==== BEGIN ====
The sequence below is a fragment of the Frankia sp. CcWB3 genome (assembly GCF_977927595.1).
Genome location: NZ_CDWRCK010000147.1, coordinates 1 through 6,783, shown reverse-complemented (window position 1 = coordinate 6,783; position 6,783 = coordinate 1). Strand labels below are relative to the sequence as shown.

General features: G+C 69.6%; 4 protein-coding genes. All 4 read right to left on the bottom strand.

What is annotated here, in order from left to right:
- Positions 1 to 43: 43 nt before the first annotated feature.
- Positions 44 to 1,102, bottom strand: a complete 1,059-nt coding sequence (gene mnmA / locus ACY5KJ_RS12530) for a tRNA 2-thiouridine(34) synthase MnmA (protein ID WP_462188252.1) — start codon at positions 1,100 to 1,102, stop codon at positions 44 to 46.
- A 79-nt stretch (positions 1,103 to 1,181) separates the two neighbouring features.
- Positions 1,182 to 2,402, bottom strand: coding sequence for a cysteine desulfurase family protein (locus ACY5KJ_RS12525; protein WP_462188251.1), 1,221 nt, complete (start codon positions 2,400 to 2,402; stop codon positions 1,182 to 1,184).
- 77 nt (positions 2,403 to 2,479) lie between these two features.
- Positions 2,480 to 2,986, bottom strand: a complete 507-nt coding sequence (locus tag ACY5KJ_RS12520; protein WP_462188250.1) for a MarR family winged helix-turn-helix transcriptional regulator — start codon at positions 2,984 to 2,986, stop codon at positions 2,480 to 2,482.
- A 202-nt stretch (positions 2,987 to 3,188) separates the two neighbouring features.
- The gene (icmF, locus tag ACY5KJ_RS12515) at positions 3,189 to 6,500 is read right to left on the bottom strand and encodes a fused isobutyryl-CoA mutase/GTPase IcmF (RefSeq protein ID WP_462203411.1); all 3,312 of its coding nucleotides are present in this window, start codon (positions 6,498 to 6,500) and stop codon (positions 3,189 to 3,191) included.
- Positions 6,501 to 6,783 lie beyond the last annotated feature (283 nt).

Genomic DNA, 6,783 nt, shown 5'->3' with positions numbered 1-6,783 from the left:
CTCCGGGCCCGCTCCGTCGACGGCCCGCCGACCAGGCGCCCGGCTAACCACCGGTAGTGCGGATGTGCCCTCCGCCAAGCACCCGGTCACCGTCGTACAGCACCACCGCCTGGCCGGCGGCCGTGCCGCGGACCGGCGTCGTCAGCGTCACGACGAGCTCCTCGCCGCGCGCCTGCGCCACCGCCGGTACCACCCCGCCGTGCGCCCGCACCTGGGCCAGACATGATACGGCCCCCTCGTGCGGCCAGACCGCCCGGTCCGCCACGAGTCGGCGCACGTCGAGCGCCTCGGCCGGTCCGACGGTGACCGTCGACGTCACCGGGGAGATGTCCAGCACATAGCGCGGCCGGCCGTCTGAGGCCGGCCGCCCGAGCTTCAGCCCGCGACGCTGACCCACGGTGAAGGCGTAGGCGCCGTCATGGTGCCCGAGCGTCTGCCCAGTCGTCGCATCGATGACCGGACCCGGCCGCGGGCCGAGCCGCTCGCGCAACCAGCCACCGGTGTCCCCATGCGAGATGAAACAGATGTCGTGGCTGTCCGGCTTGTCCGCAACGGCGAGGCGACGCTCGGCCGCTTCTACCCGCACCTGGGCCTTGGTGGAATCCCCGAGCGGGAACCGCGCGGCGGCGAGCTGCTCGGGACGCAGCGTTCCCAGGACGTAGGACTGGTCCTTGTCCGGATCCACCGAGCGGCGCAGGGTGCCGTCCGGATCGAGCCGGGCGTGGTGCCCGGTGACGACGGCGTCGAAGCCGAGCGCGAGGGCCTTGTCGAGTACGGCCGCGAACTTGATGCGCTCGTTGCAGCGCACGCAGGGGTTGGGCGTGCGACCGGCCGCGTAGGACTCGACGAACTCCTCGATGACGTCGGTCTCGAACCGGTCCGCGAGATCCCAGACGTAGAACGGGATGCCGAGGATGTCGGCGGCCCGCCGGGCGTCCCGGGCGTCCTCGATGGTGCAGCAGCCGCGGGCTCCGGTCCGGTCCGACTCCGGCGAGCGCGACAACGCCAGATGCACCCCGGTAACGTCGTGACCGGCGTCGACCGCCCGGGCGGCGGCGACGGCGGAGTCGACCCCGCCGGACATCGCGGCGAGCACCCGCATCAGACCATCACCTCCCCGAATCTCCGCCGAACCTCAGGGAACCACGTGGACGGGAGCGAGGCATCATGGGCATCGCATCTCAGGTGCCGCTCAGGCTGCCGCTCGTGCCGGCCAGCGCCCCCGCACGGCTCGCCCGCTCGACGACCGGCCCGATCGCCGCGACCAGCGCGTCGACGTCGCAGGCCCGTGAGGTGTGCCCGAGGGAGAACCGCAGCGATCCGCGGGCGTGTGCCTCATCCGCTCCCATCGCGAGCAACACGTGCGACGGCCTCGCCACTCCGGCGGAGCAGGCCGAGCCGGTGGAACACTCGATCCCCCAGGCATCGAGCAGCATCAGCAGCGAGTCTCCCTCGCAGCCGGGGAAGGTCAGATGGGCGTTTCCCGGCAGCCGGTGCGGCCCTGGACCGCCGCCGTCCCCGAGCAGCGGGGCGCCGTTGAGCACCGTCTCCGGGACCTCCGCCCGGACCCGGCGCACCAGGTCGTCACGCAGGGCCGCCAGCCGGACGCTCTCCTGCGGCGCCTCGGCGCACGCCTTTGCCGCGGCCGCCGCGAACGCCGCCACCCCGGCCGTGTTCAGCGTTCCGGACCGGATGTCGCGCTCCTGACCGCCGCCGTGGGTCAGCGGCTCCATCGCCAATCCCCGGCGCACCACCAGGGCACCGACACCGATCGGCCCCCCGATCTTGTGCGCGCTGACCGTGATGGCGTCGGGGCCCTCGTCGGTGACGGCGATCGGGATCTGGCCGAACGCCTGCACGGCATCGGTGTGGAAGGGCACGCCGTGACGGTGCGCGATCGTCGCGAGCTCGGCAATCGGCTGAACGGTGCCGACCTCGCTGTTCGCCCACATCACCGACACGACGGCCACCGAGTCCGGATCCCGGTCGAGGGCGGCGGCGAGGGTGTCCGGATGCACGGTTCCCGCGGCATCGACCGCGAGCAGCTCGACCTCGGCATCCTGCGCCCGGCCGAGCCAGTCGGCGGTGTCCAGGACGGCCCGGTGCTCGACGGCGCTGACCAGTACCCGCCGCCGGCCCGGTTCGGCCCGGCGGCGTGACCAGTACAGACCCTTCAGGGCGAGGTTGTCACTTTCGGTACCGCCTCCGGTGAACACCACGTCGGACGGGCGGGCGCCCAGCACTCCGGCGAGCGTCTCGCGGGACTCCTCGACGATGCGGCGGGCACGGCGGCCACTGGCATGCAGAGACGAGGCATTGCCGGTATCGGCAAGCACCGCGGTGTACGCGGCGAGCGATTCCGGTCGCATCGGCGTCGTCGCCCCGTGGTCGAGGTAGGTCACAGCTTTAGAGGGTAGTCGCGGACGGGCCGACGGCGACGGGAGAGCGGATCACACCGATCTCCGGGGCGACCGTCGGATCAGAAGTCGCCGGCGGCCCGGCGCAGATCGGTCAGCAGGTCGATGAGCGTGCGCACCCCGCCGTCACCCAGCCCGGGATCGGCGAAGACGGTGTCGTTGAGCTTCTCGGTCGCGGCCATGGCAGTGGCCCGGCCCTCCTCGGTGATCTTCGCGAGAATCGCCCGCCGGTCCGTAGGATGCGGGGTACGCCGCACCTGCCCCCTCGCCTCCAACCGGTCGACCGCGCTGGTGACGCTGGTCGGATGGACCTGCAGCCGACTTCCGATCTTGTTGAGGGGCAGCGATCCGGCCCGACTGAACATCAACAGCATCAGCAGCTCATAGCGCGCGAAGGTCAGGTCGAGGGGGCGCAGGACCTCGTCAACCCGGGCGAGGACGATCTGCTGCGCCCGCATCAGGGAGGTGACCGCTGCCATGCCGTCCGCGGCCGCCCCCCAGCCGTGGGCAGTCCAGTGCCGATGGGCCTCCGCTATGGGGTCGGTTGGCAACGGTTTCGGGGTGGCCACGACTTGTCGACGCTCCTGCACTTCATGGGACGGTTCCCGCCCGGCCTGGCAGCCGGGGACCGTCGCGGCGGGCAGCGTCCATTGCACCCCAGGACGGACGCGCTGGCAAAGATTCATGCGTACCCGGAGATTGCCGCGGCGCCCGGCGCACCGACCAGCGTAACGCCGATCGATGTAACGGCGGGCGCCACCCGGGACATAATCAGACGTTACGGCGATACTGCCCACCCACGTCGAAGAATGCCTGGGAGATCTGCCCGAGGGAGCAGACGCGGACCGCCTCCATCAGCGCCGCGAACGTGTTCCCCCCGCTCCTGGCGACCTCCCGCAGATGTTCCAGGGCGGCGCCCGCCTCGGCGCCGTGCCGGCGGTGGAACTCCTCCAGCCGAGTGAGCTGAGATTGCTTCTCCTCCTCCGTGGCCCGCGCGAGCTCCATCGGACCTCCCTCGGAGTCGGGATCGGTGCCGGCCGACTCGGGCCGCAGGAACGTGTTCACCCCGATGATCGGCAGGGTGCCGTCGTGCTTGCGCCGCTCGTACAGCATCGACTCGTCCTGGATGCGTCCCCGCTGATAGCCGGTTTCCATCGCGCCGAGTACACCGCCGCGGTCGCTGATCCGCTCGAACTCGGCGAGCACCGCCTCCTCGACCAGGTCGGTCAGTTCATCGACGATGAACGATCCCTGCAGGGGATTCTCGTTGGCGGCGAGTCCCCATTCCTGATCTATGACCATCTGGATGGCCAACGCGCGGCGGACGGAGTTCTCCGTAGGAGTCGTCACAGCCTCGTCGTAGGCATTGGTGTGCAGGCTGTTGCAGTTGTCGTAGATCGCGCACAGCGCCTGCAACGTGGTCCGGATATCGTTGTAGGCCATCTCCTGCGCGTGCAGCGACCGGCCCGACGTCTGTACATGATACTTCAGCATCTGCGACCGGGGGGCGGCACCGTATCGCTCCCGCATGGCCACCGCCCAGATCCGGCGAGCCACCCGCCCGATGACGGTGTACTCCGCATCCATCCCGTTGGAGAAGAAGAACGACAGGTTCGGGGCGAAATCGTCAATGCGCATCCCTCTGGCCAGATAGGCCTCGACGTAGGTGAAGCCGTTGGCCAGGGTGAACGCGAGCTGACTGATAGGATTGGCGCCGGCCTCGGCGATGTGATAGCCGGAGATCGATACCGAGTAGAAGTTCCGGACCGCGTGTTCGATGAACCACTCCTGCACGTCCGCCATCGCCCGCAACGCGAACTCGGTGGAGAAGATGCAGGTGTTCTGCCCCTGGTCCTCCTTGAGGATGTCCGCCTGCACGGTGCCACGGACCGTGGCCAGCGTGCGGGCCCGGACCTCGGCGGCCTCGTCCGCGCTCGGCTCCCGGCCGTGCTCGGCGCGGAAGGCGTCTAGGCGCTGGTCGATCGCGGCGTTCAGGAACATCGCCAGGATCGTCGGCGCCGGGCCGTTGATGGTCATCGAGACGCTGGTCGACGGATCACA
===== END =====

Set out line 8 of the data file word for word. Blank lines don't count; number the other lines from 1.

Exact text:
- Positions 1,182 to 2,402, bottom strand: coding sequence for a cysteine desulfurase family protein (locus ACY5KJ_RS12525; protein WP_462188251.1), 1,221 nt, complete (start codon positions 2,400 to 2,402; stop codon positions 1,182 to 1,184).